I will concede that rappers who take this approach for the wrong reasons (Jay-Z does it and he's successful so I will do it and I will be successful) aren't doing anybody any good. But that's hardly Jay-Z's fault. It's just that those rappers are being dishonest by employing a creative process that isn't natural to them and their art suffers for it. But Jay-Z's art doesn't because that's how Jay-Z naturally makes music.

I once spoke to a completely unknown rapper who told me he simply can't write his rhymes down because the second he sees his words on a page he believes he's being dishonest and has corrupted what he wants to say. As writers that's a difficult pill to swallow but for a musician it makes perfect sense. The words aren't the song.

So these "what if"/"if only" games are just attempts to put artists in boxes we're more comfortable with because as writers we're woefully ill equipped to discuss music in any substantial way. We're frightened by Lil Wayne's prolific output because we think it shows a lack of focus on quality, but really we just resent that he doesn't think like a critic or even considers us when making music. Would you honestly prefer he did?

Do you really think Jay-Z's music would improve if he employed a creative process completely unnatural to him just so we can impose our flawed and biased writer values on his music so we can more easily rank him against his peers? We can't advocate dishonesty, especially for meaningless purposes.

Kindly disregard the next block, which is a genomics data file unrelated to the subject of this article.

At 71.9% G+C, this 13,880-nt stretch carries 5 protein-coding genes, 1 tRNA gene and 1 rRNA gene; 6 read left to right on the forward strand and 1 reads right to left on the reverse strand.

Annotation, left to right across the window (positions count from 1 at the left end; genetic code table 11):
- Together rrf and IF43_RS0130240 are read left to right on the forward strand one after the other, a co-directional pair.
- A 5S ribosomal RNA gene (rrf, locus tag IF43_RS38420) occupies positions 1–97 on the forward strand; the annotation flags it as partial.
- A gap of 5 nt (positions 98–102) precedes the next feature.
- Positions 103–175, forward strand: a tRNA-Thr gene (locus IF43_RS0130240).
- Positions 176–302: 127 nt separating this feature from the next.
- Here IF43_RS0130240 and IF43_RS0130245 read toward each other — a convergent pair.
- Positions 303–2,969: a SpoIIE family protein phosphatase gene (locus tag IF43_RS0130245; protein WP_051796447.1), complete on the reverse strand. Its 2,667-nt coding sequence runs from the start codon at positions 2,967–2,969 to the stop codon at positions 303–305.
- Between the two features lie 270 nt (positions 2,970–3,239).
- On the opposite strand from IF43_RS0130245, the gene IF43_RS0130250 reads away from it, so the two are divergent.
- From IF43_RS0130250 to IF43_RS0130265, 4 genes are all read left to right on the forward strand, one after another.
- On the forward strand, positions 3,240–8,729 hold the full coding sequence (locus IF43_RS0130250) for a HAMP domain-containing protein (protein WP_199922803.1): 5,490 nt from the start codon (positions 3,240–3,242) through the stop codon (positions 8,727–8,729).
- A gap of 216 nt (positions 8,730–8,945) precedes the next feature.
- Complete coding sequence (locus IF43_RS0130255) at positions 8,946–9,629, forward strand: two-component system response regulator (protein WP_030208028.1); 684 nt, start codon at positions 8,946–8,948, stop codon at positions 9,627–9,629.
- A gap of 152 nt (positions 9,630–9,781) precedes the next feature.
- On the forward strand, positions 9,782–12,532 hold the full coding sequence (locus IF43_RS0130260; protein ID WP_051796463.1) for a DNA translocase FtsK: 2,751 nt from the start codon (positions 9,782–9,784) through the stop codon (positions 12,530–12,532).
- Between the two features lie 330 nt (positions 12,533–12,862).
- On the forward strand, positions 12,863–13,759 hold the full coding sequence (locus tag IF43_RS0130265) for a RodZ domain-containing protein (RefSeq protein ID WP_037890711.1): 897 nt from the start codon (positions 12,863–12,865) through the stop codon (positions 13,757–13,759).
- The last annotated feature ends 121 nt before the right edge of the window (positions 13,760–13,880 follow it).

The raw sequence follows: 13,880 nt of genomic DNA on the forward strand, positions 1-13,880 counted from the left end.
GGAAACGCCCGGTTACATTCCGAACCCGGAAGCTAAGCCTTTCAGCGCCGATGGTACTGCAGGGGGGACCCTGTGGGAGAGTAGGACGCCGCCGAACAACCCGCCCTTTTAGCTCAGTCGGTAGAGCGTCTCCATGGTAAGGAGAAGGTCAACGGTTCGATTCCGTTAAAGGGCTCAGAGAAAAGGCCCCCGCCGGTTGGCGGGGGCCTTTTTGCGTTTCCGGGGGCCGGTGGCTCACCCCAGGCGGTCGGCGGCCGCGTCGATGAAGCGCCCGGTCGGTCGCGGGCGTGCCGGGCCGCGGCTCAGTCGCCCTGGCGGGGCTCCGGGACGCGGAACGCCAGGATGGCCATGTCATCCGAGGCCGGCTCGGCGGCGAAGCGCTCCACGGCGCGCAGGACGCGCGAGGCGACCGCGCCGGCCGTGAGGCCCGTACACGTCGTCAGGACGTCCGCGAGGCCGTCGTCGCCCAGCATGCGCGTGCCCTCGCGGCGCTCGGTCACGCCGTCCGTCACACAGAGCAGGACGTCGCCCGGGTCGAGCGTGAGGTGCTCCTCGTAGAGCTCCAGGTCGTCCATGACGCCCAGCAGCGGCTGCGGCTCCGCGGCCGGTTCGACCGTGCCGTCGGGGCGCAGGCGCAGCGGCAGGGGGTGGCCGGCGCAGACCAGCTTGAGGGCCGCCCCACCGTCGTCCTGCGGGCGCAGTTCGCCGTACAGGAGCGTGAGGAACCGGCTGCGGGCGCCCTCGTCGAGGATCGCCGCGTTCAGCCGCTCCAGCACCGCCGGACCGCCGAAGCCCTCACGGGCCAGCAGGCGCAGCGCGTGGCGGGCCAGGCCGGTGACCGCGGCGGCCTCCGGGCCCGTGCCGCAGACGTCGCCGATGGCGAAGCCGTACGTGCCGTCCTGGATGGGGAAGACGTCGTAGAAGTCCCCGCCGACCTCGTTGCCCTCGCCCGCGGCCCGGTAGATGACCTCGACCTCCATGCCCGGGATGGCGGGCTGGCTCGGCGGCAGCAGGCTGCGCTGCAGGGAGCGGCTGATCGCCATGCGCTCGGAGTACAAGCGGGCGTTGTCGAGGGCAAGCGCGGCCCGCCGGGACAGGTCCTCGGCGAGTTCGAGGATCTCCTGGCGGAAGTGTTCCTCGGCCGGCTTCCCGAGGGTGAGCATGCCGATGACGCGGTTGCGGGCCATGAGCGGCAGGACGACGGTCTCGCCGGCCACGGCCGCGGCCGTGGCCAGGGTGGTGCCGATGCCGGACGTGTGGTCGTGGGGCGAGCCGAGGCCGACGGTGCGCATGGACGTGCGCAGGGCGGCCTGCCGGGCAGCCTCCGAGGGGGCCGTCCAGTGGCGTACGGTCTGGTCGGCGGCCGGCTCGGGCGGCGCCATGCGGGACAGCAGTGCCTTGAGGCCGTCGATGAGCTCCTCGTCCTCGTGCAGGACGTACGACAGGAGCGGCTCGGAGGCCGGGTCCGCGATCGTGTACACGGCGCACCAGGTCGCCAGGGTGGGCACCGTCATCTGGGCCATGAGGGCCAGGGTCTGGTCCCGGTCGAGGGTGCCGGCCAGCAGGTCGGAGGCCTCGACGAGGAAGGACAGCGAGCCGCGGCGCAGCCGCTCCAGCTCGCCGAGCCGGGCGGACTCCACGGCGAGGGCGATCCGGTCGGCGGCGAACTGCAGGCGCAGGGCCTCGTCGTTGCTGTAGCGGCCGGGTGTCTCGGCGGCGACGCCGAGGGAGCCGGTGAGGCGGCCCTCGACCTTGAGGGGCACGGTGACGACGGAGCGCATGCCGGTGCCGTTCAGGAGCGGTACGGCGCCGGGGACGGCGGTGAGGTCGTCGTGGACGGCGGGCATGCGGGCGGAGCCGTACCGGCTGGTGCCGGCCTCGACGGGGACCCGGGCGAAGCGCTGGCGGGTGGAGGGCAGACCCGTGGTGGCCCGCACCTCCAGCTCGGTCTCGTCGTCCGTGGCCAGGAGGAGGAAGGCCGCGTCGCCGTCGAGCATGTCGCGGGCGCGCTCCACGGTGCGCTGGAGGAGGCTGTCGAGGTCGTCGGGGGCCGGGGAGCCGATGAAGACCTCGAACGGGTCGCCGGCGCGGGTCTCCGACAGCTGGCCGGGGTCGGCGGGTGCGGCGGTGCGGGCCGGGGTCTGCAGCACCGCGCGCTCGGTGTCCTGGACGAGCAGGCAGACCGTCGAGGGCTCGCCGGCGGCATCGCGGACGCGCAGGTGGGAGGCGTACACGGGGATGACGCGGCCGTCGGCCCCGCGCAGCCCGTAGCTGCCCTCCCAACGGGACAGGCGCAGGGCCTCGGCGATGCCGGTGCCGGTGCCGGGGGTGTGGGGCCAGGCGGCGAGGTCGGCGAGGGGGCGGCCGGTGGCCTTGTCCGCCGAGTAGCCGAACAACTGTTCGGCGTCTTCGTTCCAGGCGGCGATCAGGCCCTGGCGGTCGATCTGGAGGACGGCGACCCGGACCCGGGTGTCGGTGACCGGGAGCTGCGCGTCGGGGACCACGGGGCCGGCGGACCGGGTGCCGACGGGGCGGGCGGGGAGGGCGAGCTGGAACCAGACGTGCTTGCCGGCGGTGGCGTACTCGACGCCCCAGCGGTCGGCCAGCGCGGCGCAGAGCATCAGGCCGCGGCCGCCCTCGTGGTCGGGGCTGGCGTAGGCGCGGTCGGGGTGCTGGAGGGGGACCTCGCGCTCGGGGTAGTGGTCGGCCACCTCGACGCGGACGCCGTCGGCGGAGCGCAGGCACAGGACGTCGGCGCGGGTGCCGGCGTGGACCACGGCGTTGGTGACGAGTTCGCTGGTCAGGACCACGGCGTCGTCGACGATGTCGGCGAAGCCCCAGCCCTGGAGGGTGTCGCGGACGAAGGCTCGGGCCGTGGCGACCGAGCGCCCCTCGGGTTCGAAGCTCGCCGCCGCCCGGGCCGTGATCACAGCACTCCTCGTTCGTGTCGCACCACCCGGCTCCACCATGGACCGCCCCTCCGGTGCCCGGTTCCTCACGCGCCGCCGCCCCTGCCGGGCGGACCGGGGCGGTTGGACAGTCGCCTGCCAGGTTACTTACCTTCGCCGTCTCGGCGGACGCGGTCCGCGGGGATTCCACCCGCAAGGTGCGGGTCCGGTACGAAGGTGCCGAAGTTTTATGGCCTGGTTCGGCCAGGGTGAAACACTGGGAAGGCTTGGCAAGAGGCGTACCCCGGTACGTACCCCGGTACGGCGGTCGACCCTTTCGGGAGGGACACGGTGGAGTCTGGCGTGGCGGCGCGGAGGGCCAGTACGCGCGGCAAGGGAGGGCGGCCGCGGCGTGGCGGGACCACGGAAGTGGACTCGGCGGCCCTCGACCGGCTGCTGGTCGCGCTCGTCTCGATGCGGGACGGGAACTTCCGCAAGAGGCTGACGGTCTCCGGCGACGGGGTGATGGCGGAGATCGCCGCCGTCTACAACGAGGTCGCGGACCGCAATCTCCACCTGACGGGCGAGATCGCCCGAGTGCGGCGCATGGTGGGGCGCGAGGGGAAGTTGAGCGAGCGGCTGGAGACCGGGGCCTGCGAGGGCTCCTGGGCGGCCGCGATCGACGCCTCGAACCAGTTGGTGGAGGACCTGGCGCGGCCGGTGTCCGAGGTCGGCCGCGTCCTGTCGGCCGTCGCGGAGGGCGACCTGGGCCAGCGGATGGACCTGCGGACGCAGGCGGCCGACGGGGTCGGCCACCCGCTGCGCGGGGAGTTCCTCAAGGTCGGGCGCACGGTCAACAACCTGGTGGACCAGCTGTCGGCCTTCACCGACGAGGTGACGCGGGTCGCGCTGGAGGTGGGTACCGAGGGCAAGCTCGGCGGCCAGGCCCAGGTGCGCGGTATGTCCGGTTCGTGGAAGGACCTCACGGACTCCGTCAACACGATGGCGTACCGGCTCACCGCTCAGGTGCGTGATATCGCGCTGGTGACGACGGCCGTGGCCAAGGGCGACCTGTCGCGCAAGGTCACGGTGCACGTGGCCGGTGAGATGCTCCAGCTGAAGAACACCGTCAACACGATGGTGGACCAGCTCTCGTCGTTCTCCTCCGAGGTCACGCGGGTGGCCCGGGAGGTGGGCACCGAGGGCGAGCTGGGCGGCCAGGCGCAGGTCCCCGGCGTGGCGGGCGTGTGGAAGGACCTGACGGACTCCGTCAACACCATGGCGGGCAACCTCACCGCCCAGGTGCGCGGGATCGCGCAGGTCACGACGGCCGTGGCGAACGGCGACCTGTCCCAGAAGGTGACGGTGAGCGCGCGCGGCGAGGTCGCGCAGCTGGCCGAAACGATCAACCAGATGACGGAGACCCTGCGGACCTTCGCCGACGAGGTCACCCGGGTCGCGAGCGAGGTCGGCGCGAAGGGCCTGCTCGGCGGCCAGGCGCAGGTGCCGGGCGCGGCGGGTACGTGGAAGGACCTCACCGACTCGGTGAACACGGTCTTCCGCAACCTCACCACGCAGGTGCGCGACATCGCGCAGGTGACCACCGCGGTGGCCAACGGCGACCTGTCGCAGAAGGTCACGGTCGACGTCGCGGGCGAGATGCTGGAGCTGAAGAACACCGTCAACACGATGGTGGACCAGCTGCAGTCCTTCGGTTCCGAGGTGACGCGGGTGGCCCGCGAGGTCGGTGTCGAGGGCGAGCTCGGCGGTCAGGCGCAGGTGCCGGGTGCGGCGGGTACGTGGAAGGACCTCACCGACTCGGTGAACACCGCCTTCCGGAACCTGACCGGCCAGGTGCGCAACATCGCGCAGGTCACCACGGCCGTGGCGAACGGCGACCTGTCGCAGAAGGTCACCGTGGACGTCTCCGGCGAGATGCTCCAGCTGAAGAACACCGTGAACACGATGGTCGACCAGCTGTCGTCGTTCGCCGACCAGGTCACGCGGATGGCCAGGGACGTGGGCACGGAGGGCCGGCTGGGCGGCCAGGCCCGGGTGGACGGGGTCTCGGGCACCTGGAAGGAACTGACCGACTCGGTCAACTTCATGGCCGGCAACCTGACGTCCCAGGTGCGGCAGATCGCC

Jordan said...

Hmmm, this is interesting. Doc I think you're probably mostly right but Disco's definitely got a point. I'm reminded a bit of the Killer Mike interview where he said that "that's life" was actually a freestyle, and it makes sense; all that energy, anger and intelligence that Mike shows in every interview was on display, in a way that it's not quite in every Mike song. There's definitely something distancing about sitting down and writing everything out, and in the case of Killer Mike, that's a distance that I don't really want. Even if every line isn't great there's something to be said for an angry guy who's got a lot to say to just start saying it.

For Lil Wayne, I have some of the same feelings if not quite as strong. It's really impressive how immediate "something you forgot" sounds, with all that raw emotionality that would make it tougher to write and perform later with the same kind of intensity. I think Wayne's problem might be that he's rarely as inspired to rhyme as he is on "something you forgot" so instead he just ends up kicking the same kind of lame similes and pop culture references (although sometimes his pop culture references are really great and emotionally charged) but what really shows through is the lack of inspiration, which in turn highlights the lack of craft.